‘The most democratic province of the republic of letters.’
Mar 29, 2010, Vol. 15, No. 27 • By TRACY LEE SIMMONS
Girding himself for a tough reelection battle looming in 1964, John F. Kennedy mused that, whether he would go on to serve two terms or only one, he would reach a peculiarly awkward age upon leaving the White House: too old to start a new career and too young to write his memoirs. He would face no such conundrum were he living now. In a day when Miley Cyrus can perpetrate an autobiography, a candid account of his own days, penned by a witty former president, especially one who seemed an avid student of history with a well-stocked mind and flair for taut phrasing, even a biased book dotted with a few planned or accidental flaws, would have been a bracing splash of water in a parched world.
Memoirs aren’t what they used to be. We still tend to think that one must have lived a life of some moment and longevity to justify writing it up for posterity, that memoirs flow from the fountain pen—we picture these people writing with pens, not iPads—of someone whose days have been more grand or more variegated than our own, someone who has lived a life, as one wit put it, “fit to be written.” But this picture is not entirely true. And as Ben Yagoda informs us in this cogent study of memoir-writing over the last few millennia, the good memoirs, the ones worth reading one generation after another with nourishment for each, have always been the exception. The average has been, back in those headier days as well as now, relentlessly average, and that average can go fairly low nowadays.
Take a stroll through the local bookstore chain. If we set aside the self-help books, which bid fair to gobble up the place, no other genre seems quite so ubiquitous now as does the memoir, and not in bookstores alone. When any author is given air time on a TV or radio talk show he or she is likely to have written a memoir—not a novel or a work of history or science or even politics. Writing a memoir, it is hoped and believed, provides the slickest way to fame. The market has become so saturated with chronicles both of the formerly famous and woefully obscure, elbowing each other for shelf space, that those of us who still frequent bookstores may wonder if musty old categories like art, history, fiction, philosophy, and poetry aren’t somehow rendered superfluous in the backwash of the tide.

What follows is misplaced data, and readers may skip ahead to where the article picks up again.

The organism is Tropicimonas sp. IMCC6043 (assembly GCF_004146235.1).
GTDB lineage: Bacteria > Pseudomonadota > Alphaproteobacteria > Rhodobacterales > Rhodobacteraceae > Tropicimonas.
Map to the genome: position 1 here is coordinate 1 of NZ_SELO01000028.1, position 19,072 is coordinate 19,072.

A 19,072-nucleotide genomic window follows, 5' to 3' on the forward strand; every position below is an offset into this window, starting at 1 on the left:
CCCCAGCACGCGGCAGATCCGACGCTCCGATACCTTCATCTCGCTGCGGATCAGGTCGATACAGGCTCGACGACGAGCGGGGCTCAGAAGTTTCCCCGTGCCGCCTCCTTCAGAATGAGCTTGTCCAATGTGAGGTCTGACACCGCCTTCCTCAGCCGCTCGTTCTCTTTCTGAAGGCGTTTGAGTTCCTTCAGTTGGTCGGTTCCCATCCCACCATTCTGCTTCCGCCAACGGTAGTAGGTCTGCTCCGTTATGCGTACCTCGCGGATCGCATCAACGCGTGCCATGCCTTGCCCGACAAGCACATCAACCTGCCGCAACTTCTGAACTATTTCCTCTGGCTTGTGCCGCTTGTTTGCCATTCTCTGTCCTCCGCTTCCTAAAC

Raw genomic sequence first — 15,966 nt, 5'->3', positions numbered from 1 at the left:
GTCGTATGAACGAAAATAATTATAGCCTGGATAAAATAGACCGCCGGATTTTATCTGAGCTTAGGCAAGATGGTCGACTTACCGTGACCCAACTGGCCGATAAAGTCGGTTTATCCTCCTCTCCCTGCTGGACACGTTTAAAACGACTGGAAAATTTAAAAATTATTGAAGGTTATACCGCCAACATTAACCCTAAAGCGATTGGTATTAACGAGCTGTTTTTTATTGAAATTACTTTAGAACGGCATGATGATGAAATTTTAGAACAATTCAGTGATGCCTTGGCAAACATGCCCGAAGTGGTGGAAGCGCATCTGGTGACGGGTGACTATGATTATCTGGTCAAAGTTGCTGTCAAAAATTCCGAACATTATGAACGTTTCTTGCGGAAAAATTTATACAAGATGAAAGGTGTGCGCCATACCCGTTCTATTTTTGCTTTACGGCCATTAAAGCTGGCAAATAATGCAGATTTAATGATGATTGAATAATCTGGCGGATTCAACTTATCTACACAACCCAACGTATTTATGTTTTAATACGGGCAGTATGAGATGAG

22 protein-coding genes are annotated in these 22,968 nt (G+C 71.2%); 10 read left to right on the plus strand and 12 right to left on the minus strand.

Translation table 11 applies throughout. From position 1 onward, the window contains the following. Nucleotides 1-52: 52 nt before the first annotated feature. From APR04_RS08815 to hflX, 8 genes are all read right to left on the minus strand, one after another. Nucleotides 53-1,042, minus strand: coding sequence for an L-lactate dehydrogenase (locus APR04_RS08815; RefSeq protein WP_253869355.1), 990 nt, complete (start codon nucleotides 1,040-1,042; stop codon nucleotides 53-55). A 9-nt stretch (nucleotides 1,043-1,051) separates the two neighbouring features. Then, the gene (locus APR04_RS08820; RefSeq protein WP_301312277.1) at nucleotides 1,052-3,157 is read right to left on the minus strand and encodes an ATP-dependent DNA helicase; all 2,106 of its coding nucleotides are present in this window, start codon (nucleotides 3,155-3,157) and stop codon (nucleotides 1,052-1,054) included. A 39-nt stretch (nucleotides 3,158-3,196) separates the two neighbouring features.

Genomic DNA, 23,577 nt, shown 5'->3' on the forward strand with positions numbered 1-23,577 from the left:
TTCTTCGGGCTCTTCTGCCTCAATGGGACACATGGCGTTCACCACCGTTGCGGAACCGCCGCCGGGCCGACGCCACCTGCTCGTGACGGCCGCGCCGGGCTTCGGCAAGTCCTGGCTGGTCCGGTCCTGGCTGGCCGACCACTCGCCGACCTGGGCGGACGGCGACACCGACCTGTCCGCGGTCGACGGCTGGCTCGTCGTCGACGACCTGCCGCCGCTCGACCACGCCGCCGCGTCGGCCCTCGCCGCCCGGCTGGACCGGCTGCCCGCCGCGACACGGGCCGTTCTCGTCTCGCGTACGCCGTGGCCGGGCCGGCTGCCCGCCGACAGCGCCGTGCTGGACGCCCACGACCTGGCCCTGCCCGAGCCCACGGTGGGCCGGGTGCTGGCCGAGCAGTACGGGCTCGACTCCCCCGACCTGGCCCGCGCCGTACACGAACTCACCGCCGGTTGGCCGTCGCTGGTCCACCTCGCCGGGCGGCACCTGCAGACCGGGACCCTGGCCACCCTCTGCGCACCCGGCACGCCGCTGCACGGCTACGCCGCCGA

To possess the sensibility, at once hard and refined, to write a poem that might illumine the darker corners of existence for other people with exquisitely apt, searing words is one thing; to come out as a nearly illiterate but presumably reformed drug-addled pimp who’s found religion at the end of a string of smashed lives, and write up the tale is quite something else again. Indeed, it’s the stuff of the Oprah Book Club.
Still, it was not always thus. Yagoda’s walk along the towering peaks of the form reminds us of the giants that have walked there. St. Augustine’s Confessions “stands like a lone literary skyscraper in a vast flat medieval landscape,” but it stamped the template for introspective self-examination and inspired proliferating brands of spiritual autobiography that took deep root (for example) in the Puritan soil of 17th-century Massachusetts, and bore fruit three centuries later with The Seven Storey Mountain and The Autobiography of Malcolm X, narratives of ardent personal conversion whose purpose was to assure the restless and weak still wrestling with demons that salvation awaited all prepared to walk the same path.
But with the 18th century arose an impulse other than the redemption of one’s fellows with Jean-Jacques Rousseau’s own Confessions, which was (to put it mildly) not a God-directed work, replete as it was with every possible tidbit of salacious disclosure and rank indiscretion its author could scrape up, though none the less diverting for all that. Scandalous as it was, the book advanced a new motive for writing up one’s own life: People do not understand one another, Rousseau declared, because they tend to assume that other people are much like themselves when they are not, and so an honestly blemished revelation of oneself carries the power to expand a reader’s consciousness and make his world a bigger, more tolerant place. This was a formidable spur, Rousseau thought, to the fuller life, although a casual browse through the bales of sordid chronicles his memoir has spawned, right up to the day before yesterday, might dent the point a bit.
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